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Salzburg Family Holidays & Breaks

The city of SalzburgThe city of Salzburg© Austrian National Tourist Office/ Weinhaeupl W
Eating in the SalzburgerlandEating in the Salzburgerland© Austrian National Tourist Office/ Peter Rigaud
Farming in the SalzburgerlandFarming in the Salzburgerland© Austrian National Tourist Office/ Peter Rigaud
Snowy landscapeSnowy landscape© Austrian National Tourist Office/ Peter Burgstaller
The city of SalzburgThe city of Salzburg© Austrian National Tourist Office/ Popp Hackner
Flying Time 2hrs
Carbon Footprint 0.96 CO2
Timezone GMT +1
Currency Euro



Salzburg is one of the most beautiful cities not only in Austria but in Europe as a whole – a mass of cathedrals and tiny streets, with the magnificent medieval Hohensalzburg fortress looming over all. It’s as wonderful when snow carpets the ancient squares as when wildflowers cover the slopes of the surrounding mountains. 

To make it idyllic as a destination for family holidays, there are various other attractions within a short bus-ride of the city, while the wider draws of the Salzburgerland region – castles, lakes, mountains, waterfalls, caves – can be explored by car. There's year-round skiing in Kaprun, and everywhere is full of sweet music, whether it’s Mozart (born in Salzburg) or The Sound of Music (filmed in the region).

Things to do with kids in Salzburg and the Salzburgerland

Explore Salzburg. Everything is clustered around the River Salzach, with the ornate Old Town on one side, the marginally less old New Town on the other, book-ended by two mini-mountains, the Mönchsberg and Kapuzinerburg. Start with the fortress Hohensalzburg, taking the near-vertical funicular up the rock face. Youngsters love climbing the pile of cannonballs, seeing the torture chamber and scaling the tower. Then walk along the Mönchsberg ridge, clambering over ancient fortifications, looking down on a magical townscape that enthrals children with its clusters of ancient, extravagant buildings. Other musts on family holidays are Mozart’s Birthplace, with instruments dating from his days as a child prodigy, the cathedral (Dom), St Peter's Abbey, and the colourful Getreidegasse shopping street. 

The Sound of Music settings are everywhere – not least the fountains and steps of Salzburg’s Mirabell Gardens. (A coach tour also gets you to settings out in the Salzkammergut lake district; see below). On the city outskirts, Hellbrunn Palace has amazing 400-year-old trick fountains where children adore getting soaked, as well as large, grassy grounds, a chunky adventure playground and a neighbouring zoo.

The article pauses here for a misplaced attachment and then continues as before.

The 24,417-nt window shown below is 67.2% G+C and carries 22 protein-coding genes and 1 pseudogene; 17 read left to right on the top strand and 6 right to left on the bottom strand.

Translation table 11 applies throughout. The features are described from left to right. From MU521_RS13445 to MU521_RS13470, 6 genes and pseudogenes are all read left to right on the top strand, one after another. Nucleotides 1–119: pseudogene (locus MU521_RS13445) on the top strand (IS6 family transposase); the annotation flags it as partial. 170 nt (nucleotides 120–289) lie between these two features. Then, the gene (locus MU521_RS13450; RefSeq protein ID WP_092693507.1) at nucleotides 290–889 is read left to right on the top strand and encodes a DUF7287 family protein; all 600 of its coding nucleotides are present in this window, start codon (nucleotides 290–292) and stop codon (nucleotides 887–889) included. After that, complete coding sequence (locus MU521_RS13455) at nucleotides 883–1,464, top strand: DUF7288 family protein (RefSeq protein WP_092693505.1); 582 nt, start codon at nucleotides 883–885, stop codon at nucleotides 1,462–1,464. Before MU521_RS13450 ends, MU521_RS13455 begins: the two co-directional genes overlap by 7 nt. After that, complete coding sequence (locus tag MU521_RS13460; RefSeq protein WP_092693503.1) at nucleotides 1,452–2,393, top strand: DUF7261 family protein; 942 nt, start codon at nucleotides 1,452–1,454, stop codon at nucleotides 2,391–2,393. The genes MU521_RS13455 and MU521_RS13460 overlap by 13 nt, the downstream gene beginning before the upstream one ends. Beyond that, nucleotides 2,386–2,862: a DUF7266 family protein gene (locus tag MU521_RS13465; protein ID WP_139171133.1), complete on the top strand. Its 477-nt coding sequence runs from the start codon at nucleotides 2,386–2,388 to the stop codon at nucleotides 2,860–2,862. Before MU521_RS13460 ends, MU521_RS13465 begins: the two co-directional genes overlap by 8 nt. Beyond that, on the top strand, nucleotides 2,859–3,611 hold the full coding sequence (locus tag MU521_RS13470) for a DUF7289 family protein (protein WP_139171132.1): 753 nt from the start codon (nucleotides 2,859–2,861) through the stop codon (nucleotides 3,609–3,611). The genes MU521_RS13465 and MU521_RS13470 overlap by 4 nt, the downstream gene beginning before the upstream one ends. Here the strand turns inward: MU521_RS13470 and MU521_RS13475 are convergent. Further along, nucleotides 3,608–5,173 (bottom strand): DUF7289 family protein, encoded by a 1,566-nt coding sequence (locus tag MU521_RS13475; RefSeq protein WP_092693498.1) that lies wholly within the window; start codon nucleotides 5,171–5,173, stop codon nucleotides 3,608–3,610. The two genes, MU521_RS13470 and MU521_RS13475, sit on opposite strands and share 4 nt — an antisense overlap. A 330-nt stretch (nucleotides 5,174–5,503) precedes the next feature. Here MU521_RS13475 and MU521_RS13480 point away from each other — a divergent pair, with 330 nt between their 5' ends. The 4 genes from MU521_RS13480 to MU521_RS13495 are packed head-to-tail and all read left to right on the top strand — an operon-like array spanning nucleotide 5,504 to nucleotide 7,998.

Venture into the great outdoors, which is is all around – hire bikes from Salzburg’s riverside kiosk for an easy ride along riverbank paths, or walk up the Kapuzinerburg, watching out for chamois. Within an hour of the city there are the staggering Eisriesenwelt ice caves and close to that the mountain-top Hohenwerfen fortress, the Salzwelten salt mines (where kids whoop as they whoosh down the slide that miners once used to get to work), the Untersberg, a mountain with a cable-car and hikes over to Germany, Krimml Falls, Europe’s highest waterfall, plus many other peaks, mountain railways, lakes and walks.

Ski. In winter, Salzburgerland is a ski paradise. Ski Amadé (named after Wolfgang Amadeus Mozart) unites 25 resorts in five regions with 860km of piste on one lift pass, with nothing more than an hour from the city. There's also year-yound skiing at Kaprun, and other major resorts such as Saalbach-Hinterglemm and Kitzbühel (in the Tirol) are close by. Note that the Salzburgh Snow Shuttle bus runs to a different resort each day of the week, allowing you to comfortably stay in the city and still ski.

Delve into the lovely Salzkammergut, to see Sound of Music locations (see above) but also to swim in, or ice-skate on, picturesque Lake Wolfgang. 


Wiener Schnitzel (thinly sliced veal or pork, breaded and fried) is a favourite on family holidays, as are the giant cakes in the seemingly endless supply of cafés. Food here is good and wholesome – as in the rest of Austria, it’s based on local and often organic produce, including mountain lamb, fish from the lakes and plenty of pork. 

Salzburg’s Green Market (Grüner Markt; Mon–Sat) is a great place for cheeses, giant pretzels and freshly grilled sausages. Salzburg Nockerl, a towering soufflé, brown and crispy on top and drenched in icing sugar, is the city’s most famous dessert.

Don’t miss the Mozart Dinner Concert (including a children’s menu) in a hall in Stiftskeller St Peter, Europe’s oldest restaurant, dating back to 803 – musicians and singers in period dress perform between courses.

When to go to Salzburg and the Salzburgerland

Summer is fantastic and can be very hot, but be prepared for sudden rainstorms. The rest of the year can also be very pleasant, too, as Salzburg sits at the edge of the mountains rather than in them. 

The month before Christmas is magical for family holidays or breaks, with Salzburg hosting a stockingful of Advent markets – the massive Christkindlmarkt outside the cathedral (the Dom), one in the fortress, and another in the courtyard of Hellbrunn Palace.


Austria is not the cheapest of destinations for family holidays, but package deals can make ski trips affordable. In addition, flights to Salzburger can be very cheap, and there are some great accommodation deals to be had, while eating in traditional rural Gasthöfe, especially at lunch, can save you money.

By Nick Dalton

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